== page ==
about the whole arrangement. I didn't know about the tower, or the dragon,
or what my strength was for. The number one problem between men and their
women is that we men, when asked to truly fight for her . . . hesitate.
We are still seeking to save ourselves; we have forgotten the deep pleasure
of spilling our life for another.
OFFERING OUR STRENGTH
"There are three things that are
too amazing for me, four that I do not understand: the way of an eagle
in the sky, the way of a snake on a rock, the way of a ship on the high
seas, and the way of a man with a maiden." -Proverbs
Agur son of Jakeh is onto something
here. There is something mythic in the way a man is with a woman. Our sexuality
offers a parable of amazing depth when it comes to being masculine and
feminine. The man comes to offer his strength and the woman invites the
man into herself, an act that requires courage and vulnerability and selflessness
for both of them. Notice first that if the man will not rise to the occasion,
nothing will happen. He must move; his strength must swell before he can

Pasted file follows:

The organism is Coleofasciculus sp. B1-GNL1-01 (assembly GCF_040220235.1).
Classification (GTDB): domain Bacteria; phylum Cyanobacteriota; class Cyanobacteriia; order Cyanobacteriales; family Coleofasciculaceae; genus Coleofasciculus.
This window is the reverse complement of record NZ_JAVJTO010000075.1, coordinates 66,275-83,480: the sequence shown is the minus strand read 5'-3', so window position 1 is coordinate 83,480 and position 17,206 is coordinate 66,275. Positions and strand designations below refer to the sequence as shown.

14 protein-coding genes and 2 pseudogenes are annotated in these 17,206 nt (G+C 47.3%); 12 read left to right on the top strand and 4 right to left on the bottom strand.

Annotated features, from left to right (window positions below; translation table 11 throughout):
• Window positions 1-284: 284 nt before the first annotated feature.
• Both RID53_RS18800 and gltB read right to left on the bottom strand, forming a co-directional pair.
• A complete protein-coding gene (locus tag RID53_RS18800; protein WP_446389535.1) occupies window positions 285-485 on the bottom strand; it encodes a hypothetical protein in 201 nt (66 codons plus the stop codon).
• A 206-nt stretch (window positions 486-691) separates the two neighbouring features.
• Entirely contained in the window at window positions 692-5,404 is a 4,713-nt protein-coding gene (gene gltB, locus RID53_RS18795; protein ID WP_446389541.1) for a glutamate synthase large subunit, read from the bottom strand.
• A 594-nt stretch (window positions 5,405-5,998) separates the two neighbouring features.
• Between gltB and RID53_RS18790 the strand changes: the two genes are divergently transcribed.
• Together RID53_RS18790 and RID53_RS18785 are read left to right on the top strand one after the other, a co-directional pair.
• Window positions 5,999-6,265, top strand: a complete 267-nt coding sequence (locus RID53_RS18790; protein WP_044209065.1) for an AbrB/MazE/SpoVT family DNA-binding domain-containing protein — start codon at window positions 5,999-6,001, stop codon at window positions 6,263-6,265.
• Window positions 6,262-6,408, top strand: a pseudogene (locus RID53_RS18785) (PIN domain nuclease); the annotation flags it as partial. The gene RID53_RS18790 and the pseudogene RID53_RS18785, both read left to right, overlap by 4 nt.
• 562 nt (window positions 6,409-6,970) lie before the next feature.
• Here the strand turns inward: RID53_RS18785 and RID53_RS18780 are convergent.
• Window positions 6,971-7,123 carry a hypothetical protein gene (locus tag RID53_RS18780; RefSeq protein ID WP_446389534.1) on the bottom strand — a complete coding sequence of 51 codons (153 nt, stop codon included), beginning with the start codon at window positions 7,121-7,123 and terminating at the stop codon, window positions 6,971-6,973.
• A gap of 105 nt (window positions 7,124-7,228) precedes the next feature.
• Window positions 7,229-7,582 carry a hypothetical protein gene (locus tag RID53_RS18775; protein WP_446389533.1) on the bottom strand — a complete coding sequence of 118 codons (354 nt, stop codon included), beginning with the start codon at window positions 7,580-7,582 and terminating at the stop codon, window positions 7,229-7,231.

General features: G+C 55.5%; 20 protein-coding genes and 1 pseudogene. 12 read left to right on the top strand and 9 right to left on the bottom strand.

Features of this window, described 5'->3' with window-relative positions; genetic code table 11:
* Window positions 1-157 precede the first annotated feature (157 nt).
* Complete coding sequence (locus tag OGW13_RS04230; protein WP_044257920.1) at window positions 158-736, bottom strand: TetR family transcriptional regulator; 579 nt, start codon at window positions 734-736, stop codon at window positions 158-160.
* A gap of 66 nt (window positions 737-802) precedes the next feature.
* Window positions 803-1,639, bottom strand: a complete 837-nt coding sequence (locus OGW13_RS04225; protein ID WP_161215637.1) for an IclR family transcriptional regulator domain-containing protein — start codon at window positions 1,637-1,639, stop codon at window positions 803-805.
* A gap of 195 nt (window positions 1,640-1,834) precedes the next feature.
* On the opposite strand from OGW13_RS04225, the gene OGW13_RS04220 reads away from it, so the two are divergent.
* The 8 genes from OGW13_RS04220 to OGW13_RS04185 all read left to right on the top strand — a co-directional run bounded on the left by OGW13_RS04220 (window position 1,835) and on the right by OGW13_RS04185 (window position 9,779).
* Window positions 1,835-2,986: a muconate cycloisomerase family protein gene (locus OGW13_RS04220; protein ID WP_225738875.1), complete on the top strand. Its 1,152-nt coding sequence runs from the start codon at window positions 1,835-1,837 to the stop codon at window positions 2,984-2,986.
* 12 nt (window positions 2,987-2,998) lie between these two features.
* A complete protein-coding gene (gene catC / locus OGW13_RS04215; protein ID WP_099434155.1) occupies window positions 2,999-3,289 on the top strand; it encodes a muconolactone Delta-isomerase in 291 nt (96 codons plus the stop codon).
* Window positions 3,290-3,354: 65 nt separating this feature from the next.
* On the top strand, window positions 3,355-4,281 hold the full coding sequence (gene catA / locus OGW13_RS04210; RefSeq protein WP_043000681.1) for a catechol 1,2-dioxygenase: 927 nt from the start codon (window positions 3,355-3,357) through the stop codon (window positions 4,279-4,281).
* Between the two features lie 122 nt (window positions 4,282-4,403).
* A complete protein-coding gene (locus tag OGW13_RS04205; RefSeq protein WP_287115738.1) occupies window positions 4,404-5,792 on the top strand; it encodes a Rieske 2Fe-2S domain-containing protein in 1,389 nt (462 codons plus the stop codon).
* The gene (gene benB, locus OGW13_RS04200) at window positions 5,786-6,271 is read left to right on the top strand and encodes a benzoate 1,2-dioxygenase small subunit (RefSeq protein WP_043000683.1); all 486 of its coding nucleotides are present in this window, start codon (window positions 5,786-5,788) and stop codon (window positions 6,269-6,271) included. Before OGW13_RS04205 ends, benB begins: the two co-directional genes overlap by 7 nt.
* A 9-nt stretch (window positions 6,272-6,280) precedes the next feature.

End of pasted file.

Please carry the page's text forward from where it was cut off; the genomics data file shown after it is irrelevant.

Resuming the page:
enter her. But neither will the love consummate unless the woman opens
herself in stunning vulnerability. When both are living as they were meant
to live, the man enters his woman and offers her his strength. He spills
himself there, in her, for her; she draws him in, embraces and envelopes
him. When all is over he is spent; but ah, what a sweet death it is. And
that is how life is created. The beauty of a woman arouses a man to play
the man; the strength of a man, offered tenderly to his woman, allows her
to be beautiful; it brings life to her and to many. This is far, far more
than sex and orgasm. It is a reality that extends to every aspect of our
lives. When a man withholds himself from his woman, he leaves her without
the life only he can bring. This is never more true than how a man offers—or
does not offer—his words. Life and death are in the power of the tongue
says -Proverbs 18:21. She is
made for and craves words from him. I just went upstairs to get a glass
of water from the kitchen; Stasi was in there baking Christmas cookies.
The place was a mess; to be honest, so was she, covered with flour and
wearing a pair of old slippers. But there was something in her eye, something
soft and tender, and I said to her, "You look pretty." The tension in her
shoulders gave way; something twinkled in her spirit; she sighed and smiled.
"Thank you," she said, almost shyly.
If the man refuses
to offer himself, then his wife will remain empty and barren. A violent
man destroys with his words; a silent man starves his wife. "She's wilting,"